But major economies in ASEAN have had their issues with BRI projects. In an unprecedented move, in May 2023 former Indonesian vice president Jusuf Kalla, in controversial remarks about ethnic Chinese controlling the domestic economy, spoke out against the willingness of the incumbent administration in Jakarta to let China dominate the Indonesian economy. Kalla claimed that the country's debt had bloated to 1,000 trillion rupiah or US$67 billion, a figure at odds with government data.
Indonesian President Joko Widodo, known as Jokowi, who came to office in 2014, recognized a natural fit between Indonesia's untapped marine resources and China's enthusiasm to expand its economic ties and commercial activities in the region. Jakarta knows that cooperation with China is important, but its engagement in the BRI is a measured play to protect its interests and maintain sovereignty.
With their respective economic strengths, China and Indonesia have valuable assets for increasing cooperation and chasing shared interests through BRI. The Indonesian government's commitment to speeding up infrastructure development lines up well with the goals of the BRI. Indonesia needs investment in many sectors: better transportation networks, more roads, airports, ports and other public facilities that could help improve logistical efficiency.
The BRI's emphasis on regional connectivity and economic cooperation aligns with Indonesia's goals and presents opportunities for everyone to win. Leveraging their strong bilateral relations and economic prowess, China and Indonesia can work together to drive sustainable development and prosperity within the framework of Belt and Road.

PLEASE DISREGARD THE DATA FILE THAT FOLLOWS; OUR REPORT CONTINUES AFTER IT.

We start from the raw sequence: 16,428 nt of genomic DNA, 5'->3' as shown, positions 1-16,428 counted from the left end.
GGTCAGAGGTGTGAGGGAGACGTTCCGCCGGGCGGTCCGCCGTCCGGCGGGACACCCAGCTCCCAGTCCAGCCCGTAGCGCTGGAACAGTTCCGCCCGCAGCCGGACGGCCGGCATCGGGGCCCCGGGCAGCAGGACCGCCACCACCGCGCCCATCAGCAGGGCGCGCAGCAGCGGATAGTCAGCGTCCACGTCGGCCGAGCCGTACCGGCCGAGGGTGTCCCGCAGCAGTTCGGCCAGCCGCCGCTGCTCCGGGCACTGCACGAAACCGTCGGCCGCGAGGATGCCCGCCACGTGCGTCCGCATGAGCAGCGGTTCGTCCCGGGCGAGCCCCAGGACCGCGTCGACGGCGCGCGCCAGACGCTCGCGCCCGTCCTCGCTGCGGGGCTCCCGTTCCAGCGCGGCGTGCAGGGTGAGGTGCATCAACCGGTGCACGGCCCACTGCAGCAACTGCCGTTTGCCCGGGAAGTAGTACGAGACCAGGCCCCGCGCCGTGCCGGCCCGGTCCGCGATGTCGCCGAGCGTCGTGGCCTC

While Indonesia's economy has grown significantly, red tape and bureaucracy continue to hinder progress. The government's efforts to reform bureaucracy have had mixed results despite the passing of several economic policy packages aimed at streamlining regulations and law enforcement.
The US$6.2 billion high-speed railway project connecting Jakarta and Bandung is an example of the challenges posed by Indonesian bureaucracy. The project commenced in 2015 but land clearance issues and regulatory hurdles have left it suspended. After many adjustments, especially on budget issues, the limited operation of the railway is scheduled for August 2023.
By prioritizing its maritime strength, Indonesia can align its development goals with Chinese leader Xi Jinping's vision of advancing his country's economic interests through the sea. Building port infrastructure and improving inter-port connectivity would benefit both countries and facilitate trade activities. Jokowi’s initiatives – such the Global Maritime Fulcrum – align well with China's emphasis on sea-based cooperation, creating collaborative opportunities. The two countries, however, must resolve or set aside their dispute over the part of the South China Sea, which Jakarta refers to as the North Natuna Sea, around the Natuna Islands, which Indonesia controls.